The list of employers’ FMLA obligations is long and the pitfalls are many. One of the earliest places to make a mistake is in the supposedly simple act of designating the leave as FMLA-qualifying. For help, we turned to the “FMLA Bible.”
When the employer has enough information to determine whether the leave is being taken for a FMLA-qualifying reason (e.g., after receiving a certification), the employer must notify the employee whether the leave will be designated and will be counted as FMLA leave within 5 business days, absent extenuating circumstances.
The employer is always responsible for designating leave as FMLA-qualifying and for giving notice of the designation to the employee.
Only one notice of designation is required for each FMLA-qualifying reason per applicable 12-month period, regardless of whether the leave taken due to the qualifying reason will be a continuous block of leave or intermittent or reduced schedule leave.
Note: If there is a dispute between an employer and an employee as to whether leave qualifies as FMLA leave, it should be resolved through discussions between the employee and the employer. The discussions and decision must be documented.
Content of Designation Notice
If an employer has determined that leave is FMLA-qualifying, the designation notice (which must be in writing) must include:
- Statement that leave is being designated as FMLA leave;
- Amount of leave being counted as FMLA leave, if known;
- Whether paid time off benefits will be used during leave and if so, that paid leave will count as FMLA leave;
- Whether a fitness-for-duty certification will be required; and
- Whether a list or job description of essential duties is attached for the employee’s healthcare practitioner to use for fitness for duty certification.
For most employers, the easiest way to comply is to complete and deliver DOL’s Designation Notice to Employee of FMLA Leave (Form WH-382). This will satisfy all regulatory requirements for the notice of designation.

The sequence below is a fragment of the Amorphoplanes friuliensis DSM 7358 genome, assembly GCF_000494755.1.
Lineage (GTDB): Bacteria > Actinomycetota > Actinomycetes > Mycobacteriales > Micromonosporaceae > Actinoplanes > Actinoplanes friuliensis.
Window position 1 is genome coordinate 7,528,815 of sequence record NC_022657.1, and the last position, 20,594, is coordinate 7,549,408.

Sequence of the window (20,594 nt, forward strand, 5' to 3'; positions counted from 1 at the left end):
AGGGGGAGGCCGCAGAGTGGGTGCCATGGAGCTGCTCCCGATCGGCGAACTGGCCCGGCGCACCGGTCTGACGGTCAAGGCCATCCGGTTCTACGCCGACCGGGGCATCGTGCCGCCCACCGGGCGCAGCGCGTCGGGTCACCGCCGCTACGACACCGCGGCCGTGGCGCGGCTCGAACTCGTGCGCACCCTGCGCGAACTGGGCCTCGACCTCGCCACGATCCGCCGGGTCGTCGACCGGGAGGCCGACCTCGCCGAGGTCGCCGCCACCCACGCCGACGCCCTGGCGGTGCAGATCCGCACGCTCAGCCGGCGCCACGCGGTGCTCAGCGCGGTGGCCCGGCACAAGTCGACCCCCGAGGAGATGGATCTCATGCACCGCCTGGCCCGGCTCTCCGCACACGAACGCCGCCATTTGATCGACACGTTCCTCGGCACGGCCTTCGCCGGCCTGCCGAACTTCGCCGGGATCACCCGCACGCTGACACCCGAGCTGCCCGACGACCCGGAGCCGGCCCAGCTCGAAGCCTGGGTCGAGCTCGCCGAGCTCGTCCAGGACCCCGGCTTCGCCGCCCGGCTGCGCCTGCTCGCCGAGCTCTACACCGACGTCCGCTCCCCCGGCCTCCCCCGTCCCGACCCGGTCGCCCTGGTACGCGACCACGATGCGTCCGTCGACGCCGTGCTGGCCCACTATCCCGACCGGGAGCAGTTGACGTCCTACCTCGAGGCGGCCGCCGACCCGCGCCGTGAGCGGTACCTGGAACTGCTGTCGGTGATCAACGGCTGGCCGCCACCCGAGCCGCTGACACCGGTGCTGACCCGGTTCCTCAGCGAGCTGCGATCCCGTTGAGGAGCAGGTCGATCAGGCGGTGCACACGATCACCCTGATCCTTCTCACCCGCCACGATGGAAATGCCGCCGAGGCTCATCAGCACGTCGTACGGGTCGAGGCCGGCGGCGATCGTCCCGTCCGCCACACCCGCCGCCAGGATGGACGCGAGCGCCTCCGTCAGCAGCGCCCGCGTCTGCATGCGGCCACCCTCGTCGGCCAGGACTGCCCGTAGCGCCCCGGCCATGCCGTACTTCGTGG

If the leave is not designated as FMLA leave because it does not meet the requirements of the law, the notice to the employee that the leave is not designated as FMLA leave may be in the form of a simple written statement. However, the same DOL form (Form WH-382) can also be used to serve this purpose.
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Change of Designation Status
If the information provided by the employer to the employee in the designation notice changes (e.g., the employee exhausts the FMLA leave entitlement), the employer must provide written notice of the change within 5 business days of receipt of the employee’s first notice of need for leave subsequent to any change.
Failure of Employer to Provide Notice
Under the new 2009 FMLA regulations, if an employer does not designate leave as required, the employer may retroactively designate leave as FMLA leave with appropriate notice to the employee, provided that the employer’s failure to designate leave in a timely manner does not cause harm or injury to the employee.
In all cases where leave would qualify for FMLA protections, an employer and an employee can mutually agree that leave be retroactively designated as FMLA leave.
Regarding the “harm or injury to the employee” standard, DOL provides the following example:
Henry plans to take 12 weeks of FMLA leave beginning in August for the birth of his second child. Earlier in the leave year, however, Henry took 2 weeks of annual leave to care for his mother following her hospitalization for a serious health condition. Henry’s employer failed to notify him at the time of his mother’s hospitalization that the time he spent caring for his mother would be counted as FMLA leave. If Henry can establish that he would have made other arrangements for the care of his mother if he had known that the time would be counted against his FMLA entitlement, the 2 weeks his employer failed to appropriately designate may not count against his FMLA entitlement.
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Penalties for Failing to Designate
If an employer fails to timely designate and causes the employee to suffer harm, DOL states that the employer may be liable for “interference with, restraint of, or denial of” the exercise of an employee’s FMLA rights. An employer may be liable for compensation and benefits lost as a result of the violation, for other actual monetary losses sustained as a direct result of the violation, and for appropriate equitable or other relief, including employment, reinstatement, promotion, or any other relief tailored to the harm suffered.
In other words, pay careful attention to your designation procedures.
In tomorrow’s Advisor, what to do about mistaken designations, plus an introduction to the “FMLA Bible.”